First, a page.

Many successful business managers point out that it doesn’t make good business sense to use up cash for equipment purchases. One prevailing thought is that paying cash up front for equipment is the same as paying a few years’ worth of salary in advance to an employee. Take a moment and think about it. In both cases, your organization won’t reap all the benefits from the employee or the equipment immediately. So, why pay for something up front when you are not going to receive the full benefit until later?

This is especially true during times of uncertainty when a firm can’t fully predict the demand on its cash requirements. Just like a squirrel who stores and protects nuts for winter, it makes good business sense for a propane marketer to conserve its working capital. Have you ever wished you were able to buy more liquefied petroleum gas (LPG) because you sensed that prices were going to rise but you didn’t have the ample cash reserves because you were tight on cash?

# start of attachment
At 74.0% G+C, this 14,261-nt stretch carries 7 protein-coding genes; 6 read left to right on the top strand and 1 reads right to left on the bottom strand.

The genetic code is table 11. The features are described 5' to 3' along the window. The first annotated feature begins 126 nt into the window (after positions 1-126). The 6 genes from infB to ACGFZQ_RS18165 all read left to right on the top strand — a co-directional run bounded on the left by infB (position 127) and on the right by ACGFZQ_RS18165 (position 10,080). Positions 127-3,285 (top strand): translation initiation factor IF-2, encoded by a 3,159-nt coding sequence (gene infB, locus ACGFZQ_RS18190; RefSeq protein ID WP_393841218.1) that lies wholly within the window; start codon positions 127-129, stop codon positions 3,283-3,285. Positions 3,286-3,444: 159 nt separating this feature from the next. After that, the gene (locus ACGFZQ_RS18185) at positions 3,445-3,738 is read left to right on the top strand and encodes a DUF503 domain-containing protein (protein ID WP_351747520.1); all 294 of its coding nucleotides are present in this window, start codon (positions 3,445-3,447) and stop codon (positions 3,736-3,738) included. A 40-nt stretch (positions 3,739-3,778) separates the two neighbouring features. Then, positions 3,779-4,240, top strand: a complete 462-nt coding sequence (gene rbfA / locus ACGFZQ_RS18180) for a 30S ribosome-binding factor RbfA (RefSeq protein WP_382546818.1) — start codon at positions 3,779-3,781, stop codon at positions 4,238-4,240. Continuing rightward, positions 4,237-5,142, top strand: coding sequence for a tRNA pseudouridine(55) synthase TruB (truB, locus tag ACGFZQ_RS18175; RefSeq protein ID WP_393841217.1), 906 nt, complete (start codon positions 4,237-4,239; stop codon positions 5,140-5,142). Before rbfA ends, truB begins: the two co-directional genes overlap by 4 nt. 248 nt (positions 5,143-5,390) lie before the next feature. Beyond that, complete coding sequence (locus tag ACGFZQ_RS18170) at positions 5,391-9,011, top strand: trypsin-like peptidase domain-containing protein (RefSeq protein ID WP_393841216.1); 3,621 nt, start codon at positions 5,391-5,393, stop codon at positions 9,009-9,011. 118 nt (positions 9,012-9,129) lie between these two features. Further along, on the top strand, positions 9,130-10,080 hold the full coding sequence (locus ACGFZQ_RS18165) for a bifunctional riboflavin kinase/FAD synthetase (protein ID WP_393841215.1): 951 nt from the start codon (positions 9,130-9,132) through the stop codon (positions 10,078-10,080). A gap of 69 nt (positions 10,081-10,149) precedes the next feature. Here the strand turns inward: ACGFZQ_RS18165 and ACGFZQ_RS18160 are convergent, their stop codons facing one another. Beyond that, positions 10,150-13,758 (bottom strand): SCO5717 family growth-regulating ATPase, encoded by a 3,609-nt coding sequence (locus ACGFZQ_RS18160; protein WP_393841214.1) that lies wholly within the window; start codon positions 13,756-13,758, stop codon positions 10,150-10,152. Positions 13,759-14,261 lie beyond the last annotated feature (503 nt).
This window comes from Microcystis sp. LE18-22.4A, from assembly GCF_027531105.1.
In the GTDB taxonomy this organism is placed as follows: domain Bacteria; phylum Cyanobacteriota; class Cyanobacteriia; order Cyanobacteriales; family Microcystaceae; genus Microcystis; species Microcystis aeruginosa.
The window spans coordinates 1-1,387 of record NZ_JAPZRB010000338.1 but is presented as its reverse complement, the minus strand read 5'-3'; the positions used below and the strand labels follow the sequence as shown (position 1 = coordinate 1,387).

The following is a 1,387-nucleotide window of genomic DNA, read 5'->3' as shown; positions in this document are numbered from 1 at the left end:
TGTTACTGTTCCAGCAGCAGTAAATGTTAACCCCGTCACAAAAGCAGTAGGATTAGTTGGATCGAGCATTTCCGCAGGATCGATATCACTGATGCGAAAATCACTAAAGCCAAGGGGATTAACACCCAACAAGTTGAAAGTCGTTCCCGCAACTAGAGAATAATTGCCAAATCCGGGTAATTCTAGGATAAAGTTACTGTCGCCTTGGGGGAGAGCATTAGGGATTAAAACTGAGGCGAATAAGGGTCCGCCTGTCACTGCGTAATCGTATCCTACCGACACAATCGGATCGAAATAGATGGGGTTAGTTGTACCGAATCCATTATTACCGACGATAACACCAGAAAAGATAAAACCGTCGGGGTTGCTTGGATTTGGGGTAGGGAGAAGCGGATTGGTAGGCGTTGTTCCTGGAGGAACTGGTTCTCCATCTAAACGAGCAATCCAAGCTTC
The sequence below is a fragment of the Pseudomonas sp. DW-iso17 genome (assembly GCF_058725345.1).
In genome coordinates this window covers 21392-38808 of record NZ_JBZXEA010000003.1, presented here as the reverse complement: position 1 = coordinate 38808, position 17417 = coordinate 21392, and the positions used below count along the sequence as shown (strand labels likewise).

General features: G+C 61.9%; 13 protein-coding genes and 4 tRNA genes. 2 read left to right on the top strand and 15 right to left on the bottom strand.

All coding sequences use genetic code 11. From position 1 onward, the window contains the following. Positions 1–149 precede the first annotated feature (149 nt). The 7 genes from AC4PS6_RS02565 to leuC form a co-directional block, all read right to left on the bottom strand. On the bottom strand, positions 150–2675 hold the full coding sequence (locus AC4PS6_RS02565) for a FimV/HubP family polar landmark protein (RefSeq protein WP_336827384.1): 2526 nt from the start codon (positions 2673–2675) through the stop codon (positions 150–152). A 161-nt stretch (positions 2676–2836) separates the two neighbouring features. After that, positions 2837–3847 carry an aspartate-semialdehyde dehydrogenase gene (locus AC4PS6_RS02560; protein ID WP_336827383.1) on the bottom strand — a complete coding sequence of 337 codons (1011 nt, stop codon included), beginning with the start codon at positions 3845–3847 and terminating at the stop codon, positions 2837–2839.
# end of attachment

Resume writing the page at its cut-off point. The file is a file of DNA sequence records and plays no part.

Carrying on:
Perhaps you depleted cash when you purchased equipment, such as bulk storage, trailers, tanks, bobtails or other technology. Had you financed the bulk storage, perhaps you’d have the cash to invest in the LPG. The simple truth is that depleting cash reserves can result in raising opportunity costs.

Many organizations learned the hard way during the recent COVID-19 pandemic that the preservation of cash is paramount to a business’s survival. Financial experts generally recommend a cash reserve of three to six months of expenses. Given the seasonal nature of many propane companies, it is a reasonable argument that propane companies should have even more cash reserves than what the so-called experts recommend. Preserving cash also demonstrates stability, offers operational efficiency and can be utilized in times of emergency for unexpected expenses or decreases in revenue.